Interpreting the Grunts
-By Nathaniel Fick, Former Marine Capt. Nathaniel Fick served in Afghanistan and Iraq.
"THERE WAS A RUNNING joke in my Marine units in Afghanistan and Iraq. Each grunt thought he was the best, the platoon above him was good, the company above that was mediocre and the overarching battalion was actively trying to get him killed. So it is with most organizations. People near the bottom wear blinders, and their diligent attention to the task at hand is precisely what makes them less qualified to assess the bigger picture.
This phenomenon helps explain Zogby International's recent survey of U.S. troops in Iraq, which reported that 72% of them think the U.S. should withdraw within a year. Of course they do. The troops have no control over the broader strategy directing U.S. policy in Iraq, so they are suspicious of it. U.S. soldiers in Normandy in 1944 probably felt the same way.
Some newspapers and blogs across the country trumpeted the findings of the Zogby poll, which was conducted from mid-January to mid-February. They said the survey portended disaster for the U.S. in Iraq, as if the loss of faith of the common soldier on the ground reflected some kind of turning point in the war.
But the uncomfortable reality of polls is that you can't cherry-pick their results. Conclusions that don't support our preconceived notions must be taken along with those that do.
A less-heralded finding in the Zogby poll was that only 30% of the troops said they'd been inadequately supplied with body armor and armored vehicles, a low figure given that media coverage has suggested that the complaint is widespread among soldiers. Nearly two-thirds reported that basic infrastructure and services in Iraq — electricity, water, healthcare and so on — have improved in the last year. Ironically, the troops' opinions on these topics, which run against the grain of popular perception, have a much stronger foundation in their daily experience.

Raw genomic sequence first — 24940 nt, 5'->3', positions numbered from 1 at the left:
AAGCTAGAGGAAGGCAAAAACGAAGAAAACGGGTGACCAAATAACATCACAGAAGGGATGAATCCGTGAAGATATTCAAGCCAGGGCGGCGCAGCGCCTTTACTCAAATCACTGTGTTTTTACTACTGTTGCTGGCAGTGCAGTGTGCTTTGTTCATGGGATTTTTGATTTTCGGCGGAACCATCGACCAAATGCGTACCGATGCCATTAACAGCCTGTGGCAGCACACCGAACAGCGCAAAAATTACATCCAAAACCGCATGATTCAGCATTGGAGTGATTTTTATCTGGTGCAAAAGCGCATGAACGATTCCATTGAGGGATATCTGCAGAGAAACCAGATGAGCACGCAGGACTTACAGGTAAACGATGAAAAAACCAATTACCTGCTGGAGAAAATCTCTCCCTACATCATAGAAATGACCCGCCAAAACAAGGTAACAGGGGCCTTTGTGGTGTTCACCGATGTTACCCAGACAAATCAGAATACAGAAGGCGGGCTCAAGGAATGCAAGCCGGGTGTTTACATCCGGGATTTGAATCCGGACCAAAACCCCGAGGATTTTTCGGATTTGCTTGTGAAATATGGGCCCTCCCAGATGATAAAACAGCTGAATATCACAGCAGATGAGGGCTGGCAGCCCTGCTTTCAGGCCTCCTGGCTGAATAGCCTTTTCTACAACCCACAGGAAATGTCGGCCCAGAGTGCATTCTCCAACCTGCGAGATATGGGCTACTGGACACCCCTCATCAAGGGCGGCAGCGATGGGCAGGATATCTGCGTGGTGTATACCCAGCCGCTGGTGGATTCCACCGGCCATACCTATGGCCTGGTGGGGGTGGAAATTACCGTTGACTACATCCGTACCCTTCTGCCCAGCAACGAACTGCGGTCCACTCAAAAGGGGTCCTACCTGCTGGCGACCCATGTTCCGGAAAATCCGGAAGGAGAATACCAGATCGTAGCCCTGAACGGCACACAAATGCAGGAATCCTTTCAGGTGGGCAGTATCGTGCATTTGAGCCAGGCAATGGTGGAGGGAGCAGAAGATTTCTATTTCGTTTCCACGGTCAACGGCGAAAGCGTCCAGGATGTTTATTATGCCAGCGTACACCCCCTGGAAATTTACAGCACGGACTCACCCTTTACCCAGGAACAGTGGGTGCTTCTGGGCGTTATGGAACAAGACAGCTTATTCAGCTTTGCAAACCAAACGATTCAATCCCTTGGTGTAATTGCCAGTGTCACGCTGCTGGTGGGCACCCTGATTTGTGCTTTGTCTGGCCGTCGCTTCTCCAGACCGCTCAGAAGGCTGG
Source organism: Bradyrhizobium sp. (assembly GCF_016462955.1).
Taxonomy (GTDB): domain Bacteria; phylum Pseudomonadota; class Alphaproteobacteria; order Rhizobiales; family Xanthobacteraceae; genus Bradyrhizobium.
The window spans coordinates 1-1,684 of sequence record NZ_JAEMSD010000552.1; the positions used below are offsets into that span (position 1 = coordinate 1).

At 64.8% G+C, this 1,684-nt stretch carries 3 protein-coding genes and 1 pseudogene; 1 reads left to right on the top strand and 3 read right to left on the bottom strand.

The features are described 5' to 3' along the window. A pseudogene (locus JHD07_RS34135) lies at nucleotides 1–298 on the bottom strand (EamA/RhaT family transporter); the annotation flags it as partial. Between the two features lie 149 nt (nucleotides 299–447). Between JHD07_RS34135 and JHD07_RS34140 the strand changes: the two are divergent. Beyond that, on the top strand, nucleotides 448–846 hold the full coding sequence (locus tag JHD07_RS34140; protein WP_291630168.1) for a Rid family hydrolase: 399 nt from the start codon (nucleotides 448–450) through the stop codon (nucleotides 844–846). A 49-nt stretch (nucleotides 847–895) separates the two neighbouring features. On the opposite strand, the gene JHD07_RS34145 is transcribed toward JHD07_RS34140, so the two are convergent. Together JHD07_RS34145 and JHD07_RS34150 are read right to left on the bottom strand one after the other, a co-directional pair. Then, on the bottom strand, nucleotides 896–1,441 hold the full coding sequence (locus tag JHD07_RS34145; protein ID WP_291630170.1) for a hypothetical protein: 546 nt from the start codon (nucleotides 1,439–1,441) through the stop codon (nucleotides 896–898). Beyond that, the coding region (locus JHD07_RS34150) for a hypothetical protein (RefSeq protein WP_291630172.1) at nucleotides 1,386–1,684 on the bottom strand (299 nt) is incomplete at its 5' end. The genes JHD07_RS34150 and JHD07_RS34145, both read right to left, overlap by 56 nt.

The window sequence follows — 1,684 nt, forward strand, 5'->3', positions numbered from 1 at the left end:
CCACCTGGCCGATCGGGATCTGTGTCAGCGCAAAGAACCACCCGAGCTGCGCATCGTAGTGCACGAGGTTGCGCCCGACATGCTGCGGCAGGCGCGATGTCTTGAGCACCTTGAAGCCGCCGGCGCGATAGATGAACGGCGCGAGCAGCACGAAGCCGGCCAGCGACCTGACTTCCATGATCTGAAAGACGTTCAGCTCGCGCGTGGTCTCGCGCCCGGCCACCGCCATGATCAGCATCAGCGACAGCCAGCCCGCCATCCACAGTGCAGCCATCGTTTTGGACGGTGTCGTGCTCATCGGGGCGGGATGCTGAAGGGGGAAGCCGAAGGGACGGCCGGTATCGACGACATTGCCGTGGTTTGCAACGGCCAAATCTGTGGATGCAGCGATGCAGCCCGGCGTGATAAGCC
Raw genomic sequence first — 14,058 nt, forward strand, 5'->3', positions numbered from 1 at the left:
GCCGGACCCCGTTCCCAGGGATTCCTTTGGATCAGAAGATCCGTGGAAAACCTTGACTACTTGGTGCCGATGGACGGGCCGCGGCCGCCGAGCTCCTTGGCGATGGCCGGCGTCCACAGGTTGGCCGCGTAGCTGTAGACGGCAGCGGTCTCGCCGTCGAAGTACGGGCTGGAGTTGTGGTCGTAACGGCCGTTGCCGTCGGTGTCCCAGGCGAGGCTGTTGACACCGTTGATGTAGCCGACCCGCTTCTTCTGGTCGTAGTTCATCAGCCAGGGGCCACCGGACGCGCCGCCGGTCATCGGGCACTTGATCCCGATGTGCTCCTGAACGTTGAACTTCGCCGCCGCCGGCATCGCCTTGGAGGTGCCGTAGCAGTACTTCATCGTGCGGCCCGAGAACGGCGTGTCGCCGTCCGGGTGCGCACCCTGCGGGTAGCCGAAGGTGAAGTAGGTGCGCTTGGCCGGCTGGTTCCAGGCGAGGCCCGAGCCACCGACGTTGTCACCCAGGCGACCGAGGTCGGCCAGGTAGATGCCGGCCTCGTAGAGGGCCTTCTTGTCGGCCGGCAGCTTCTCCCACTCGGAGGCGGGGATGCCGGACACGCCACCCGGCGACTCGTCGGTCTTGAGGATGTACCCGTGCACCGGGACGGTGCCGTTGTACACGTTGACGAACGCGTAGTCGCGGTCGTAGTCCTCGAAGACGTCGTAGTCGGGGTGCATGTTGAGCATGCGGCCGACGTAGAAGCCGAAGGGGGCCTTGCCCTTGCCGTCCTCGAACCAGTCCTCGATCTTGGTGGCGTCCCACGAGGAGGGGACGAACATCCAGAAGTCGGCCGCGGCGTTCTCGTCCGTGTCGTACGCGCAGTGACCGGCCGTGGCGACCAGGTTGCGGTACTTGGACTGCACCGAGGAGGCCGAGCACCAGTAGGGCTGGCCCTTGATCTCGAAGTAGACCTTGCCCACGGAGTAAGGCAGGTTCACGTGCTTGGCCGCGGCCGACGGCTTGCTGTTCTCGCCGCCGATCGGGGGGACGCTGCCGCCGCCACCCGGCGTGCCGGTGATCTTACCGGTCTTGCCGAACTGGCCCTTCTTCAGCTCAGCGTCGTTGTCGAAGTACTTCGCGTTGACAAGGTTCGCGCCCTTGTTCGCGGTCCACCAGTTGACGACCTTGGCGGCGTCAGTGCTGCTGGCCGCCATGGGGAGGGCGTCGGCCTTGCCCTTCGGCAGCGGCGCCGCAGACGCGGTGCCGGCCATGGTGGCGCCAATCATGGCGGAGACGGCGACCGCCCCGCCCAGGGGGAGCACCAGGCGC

As critics of the Iraq war rallied around that 72% figure on withdrawal, defenders of the policy trashed Zogby's methods and questioned the poll's motives. The firm has been tight-lipped about its methodology, citing "security purposes."
There is, however, one telling hint: A quarter of those surveyed were female, but only about 15% of U.S. forces in Iraq are female. This indicates that the sample was skewed toward logistical support troops as opposed to front-line combat forces." (READ THE REST OF THE ARTICLE)
...girls of the Army...
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